University of Massachusetts Lowell,
Keywords: ice adhesion, superhydrophobic, topography, roughness, ice formation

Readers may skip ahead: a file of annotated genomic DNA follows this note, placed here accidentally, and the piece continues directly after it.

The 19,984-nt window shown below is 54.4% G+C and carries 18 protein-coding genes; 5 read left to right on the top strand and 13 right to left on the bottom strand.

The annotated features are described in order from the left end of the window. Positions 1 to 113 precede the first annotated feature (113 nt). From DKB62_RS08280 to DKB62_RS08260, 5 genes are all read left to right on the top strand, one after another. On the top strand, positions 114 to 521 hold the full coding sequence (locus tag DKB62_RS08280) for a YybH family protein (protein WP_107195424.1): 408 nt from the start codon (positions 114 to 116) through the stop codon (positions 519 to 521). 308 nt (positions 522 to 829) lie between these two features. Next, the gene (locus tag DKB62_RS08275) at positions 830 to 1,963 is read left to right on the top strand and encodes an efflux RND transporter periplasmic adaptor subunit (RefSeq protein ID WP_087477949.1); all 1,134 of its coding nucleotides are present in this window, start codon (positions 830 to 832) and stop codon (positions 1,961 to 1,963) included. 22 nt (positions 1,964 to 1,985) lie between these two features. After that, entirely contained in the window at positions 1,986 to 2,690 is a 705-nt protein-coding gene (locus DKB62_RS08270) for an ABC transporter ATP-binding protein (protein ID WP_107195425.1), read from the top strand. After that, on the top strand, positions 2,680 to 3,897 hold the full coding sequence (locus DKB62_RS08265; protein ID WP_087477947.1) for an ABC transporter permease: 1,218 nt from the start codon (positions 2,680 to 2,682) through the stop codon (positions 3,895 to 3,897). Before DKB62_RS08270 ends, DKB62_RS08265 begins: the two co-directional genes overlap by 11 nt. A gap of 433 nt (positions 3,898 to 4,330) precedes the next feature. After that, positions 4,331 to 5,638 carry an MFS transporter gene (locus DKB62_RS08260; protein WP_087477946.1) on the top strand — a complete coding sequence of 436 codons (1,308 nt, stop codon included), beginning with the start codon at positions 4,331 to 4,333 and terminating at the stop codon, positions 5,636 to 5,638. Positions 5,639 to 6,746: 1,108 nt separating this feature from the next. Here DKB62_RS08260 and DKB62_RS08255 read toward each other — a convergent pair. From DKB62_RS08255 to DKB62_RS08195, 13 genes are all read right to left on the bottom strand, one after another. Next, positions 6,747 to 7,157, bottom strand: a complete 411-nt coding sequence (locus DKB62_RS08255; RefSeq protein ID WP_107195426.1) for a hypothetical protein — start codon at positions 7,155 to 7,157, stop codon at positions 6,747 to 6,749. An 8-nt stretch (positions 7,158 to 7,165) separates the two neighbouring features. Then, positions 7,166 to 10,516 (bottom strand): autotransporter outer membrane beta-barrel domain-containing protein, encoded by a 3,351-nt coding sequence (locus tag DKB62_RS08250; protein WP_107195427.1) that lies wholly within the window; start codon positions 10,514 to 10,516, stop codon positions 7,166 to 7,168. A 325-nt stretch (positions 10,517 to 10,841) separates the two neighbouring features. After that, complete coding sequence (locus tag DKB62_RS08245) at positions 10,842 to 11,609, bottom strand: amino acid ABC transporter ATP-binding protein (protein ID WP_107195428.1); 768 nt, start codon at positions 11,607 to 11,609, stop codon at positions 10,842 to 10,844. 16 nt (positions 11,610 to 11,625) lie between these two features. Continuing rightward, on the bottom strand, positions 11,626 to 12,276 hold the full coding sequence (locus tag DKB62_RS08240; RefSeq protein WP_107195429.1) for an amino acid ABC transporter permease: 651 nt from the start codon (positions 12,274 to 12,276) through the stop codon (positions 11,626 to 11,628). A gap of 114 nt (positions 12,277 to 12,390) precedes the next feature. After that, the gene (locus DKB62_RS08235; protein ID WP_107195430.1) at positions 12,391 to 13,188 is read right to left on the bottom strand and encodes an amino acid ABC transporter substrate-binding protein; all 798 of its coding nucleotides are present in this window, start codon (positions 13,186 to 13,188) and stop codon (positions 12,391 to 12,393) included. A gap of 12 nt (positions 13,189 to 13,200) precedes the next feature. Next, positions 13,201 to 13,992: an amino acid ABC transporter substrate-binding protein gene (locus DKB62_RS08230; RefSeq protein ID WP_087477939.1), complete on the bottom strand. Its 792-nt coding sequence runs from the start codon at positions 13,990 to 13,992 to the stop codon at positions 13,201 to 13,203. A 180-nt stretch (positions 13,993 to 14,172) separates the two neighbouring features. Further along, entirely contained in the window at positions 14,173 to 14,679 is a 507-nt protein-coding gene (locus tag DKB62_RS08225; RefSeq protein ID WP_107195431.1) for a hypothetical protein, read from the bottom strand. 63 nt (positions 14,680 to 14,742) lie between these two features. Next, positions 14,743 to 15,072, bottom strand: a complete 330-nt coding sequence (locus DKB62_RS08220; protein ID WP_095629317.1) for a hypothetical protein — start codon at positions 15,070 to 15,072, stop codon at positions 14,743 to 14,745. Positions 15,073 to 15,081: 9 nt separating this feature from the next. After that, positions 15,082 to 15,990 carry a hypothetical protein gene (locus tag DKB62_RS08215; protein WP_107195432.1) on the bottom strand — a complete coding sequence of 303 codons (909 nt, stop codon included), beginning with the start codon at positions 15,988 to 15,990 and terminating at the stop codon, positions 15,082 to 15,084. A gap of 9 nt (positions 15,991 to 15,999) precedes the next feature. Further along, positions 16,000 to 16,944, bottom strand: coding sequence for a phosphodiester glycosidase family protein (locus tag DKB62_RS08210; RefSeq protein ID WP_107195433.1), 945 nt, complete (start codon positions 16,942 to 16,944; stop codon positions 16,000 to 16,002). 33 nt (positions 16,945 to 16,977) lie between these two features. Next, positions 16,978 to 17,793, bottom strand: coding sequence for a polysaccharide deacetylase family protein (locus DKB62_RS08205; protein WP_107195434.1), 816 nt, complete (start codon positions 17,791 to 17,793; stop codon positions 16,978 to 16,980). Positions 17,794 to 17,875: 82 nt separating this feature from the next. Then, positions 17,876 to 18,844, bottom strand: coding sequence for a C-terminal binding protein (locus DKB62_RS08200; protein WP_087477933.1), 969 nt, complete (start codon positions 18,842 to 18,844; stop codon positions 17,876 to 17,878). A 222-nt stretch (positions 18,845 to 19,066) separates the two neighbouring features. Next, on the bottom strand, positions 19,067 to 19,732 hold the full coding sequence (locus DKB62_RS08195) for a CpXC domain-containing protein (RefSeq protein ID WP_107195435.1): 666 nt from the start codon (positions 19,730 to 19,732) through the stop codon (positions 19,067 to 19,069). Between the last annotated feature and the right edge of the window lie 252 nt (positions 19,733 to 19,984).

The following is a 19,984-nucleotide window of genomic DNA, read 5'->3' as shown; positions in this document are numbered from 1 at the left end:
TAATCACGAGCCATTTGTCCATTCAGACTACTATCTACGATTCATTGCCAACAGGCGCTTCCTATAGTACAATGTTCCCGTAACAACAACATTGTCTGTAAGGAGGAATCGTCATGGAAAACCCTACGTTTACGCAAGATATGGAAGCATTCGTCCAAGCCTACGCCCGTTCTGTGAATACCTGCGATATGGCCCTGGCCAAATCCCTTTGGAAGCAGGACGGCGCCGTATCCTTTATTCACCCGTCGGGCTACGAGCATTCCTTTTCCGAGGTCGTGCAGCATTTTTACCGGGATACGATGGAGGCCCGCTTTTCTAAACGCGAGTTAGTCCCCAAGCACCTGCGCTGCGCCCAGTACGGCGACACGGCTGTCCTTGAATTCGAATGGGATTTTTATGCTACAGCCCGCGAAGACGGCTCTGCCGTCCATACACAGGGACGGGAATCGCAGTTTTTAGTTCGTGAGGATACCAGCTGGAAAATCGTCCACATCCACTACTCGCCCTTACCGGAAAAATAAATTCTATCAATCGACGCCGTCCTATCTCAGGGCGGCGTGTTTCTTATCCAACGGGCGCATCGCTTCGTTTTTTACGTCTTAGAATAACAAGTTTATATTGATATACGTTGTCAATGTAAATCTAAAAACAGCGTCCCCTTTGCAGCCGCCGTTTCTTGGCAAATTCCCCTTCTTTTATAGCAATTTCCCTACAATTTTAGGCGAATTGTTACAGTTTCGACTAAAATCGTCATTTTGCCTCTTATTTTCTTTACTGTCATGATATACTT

Summary:Ice formation on solid surfaces at subzero temperatures can lead to fatal failure to a wide range of applications. An efficient and cost-effective strategy to reduce ice adhesion is needed. The superhydrophobic surface has been broadly discussed about its potential on ice-shedding surface design. In this study, different epoxy/silica superhydrophobic surfaces were fabricated by spray coating to investigate the relationship between topography and ice adhesion. By applying fluorescence microscopy technique to visualize the actual solid-water interface are and 3D surface profiler data, we found that with the increase of particle content, the higher structure will be created on the surface which led to the decreasing of solid-water interface fraction and therefore reduced the ice adhesion accordingly. Moreover, the strong relationship between ice adhesion and work of adhesion scaling parameter suggested that water receding angle can be considered as a reliable factor to predict the ice adhesion performance of a rough surface.